In a newly issued opinion, the Supreme Judicial Court of Massachusetts discussed whether the federal government or the Massachusetts Land Court had proper jurisdiction in an easement dispute involving a railroad. In Murray v. Dep’t of Conservation & Recreation (Mass. Aug. 4, 2016), the plaintiffs brought an action to quiet title, claiming that a railroad easement across portions of their lands was abandoned after the United States Railway Association (USRA) transferred rail lines from eight bankrupt rail carriers pursuant to the Regional Rail Reorganization Act of 1973 (the Act). Since the rail line over the easement on the plaintiffs’ lands was not part of the reorganization, the plaintiffs contended that it was abandoned by virtue of its non-designation in the USRA’s final system plan. The Land Court concluded that the Federal Surface Transportation Board (STB) had exclusive and primary jurisdiction over the matter and that a certificate of abandonment from the STB was necessary before a state court could exercise jurisdiction over the parties’ dispute. The plaintiffs subsequently appealed the issue.
Generally, before any rail line may be abandoned, a certificate of abandonment must be obtained from the appropriate federal agency. Federal law expressly confers exclusive authority to regulate the abandonment of rail lines, with certain exceptions, on the STB. One of the exceptions to this exclusive authority developed when, in the early 1970s, eight major railroads entered into bankruptcy reorganization proceedings. Congress enacted the 1973 Act establishing the USRA and charged it with preparing a final system plan for restructuring the railroads into a financially self-sustaining system. The 1973 Act also authorized the abandonment of rail properties and easements, notwithstanding any provision of state law, the Constitution, or any administrative or judiciary decision.
In Murray, the plaintiffs argued that once the final system plan became effective, and the branch line at issue was not transferred, the rail carrier was free to abandon service and dispose of the branch line. However, the Court explained that the 1973 Act provided a procedure for discontinuance of service on untransferred lines under the final system plan, which required the rail carrier to give notice of the same in writing. Any property or easement over which rail service had been discontinued could only then be abandoned with additional notice, and within two years of the final system plan. In Murray, the Court found that there was no evidence that the rail carrier gave the required written notice of discontinuance or abandonment, or that the rail carrier had obtained a certificate of abandonment. Accordingly, the Court held that the question of abandonment of the line remained within the exclusive jurisdiction of the federal government, and it affirmed the Land Court’s ruling that it lacked subject matter jurisdiction over the plaintiffs’ action to quiet title.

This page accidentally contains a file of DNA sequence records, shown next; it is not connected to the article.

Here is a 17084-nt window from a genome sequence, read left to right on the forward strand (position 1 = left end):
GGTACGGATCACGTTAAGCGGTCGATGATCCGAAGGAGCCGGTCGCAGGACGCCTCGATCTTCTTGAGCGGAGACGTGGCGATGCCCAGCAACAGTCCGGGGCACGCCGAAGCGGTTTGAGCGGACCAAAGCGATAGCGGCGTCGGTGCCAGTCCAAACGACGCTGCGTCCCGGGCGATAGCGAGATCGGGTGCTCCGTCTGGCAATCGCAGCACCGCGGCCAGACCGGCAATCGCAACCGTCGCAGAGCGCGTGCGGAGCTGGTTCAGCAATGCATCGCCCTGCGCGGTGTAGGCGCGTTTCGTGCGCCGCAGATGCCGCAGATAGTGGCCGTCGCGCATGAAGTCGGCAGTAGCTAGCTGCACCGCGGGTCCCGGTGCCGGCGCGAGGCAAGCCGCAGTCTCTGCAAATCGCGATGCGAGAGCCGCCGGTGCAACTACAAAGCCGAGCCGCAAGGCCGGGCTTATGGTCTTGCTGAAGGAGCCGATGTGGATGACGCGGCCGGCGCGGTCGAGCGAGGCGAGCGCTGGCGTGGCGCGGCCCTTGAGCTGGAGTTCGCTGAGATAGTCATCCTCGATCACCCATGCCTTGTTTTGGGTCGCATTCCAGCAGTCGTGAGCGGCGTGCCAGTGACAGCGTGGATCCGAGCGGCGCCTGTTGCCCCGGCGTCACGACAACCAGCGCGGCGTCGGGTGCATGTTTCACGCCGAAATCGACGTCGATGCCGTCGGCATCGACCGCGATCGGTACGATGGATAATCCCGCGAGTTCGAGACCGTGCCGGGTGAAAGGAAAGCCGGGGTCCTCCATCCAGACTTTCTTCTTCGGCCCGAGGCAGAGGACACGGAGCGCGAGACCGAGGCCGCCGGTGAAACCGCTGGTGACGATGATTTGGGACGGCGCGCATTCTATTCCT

If you have questions regarding your property rights, an informed real estate attorney can assist you in understanding the law. At Pulgini & Norton, our Massachusetts land use lawyers provide experienced representation to individuals involved in a variety of property cases, such as home inspections, closings and mortgages, building permits, and more. To discuss your real estate needs with one of our capable attorneys, call Pulgini & Norton at (781) 843-2200 or contact us online.
More Blog Posts:
Massachusetts Land Court Finds No Right of Way to Access Landlocked Parcel, Massachusetts Real Estate Lawyer Blog, published April 25, 2016
Massachusetts Appeals Court Rules in Favor of Plaintiffs in Easement Case Against Gas Pipeline Facility, Massachusetts Real Estate Lawyer Blog, published July 5, 2016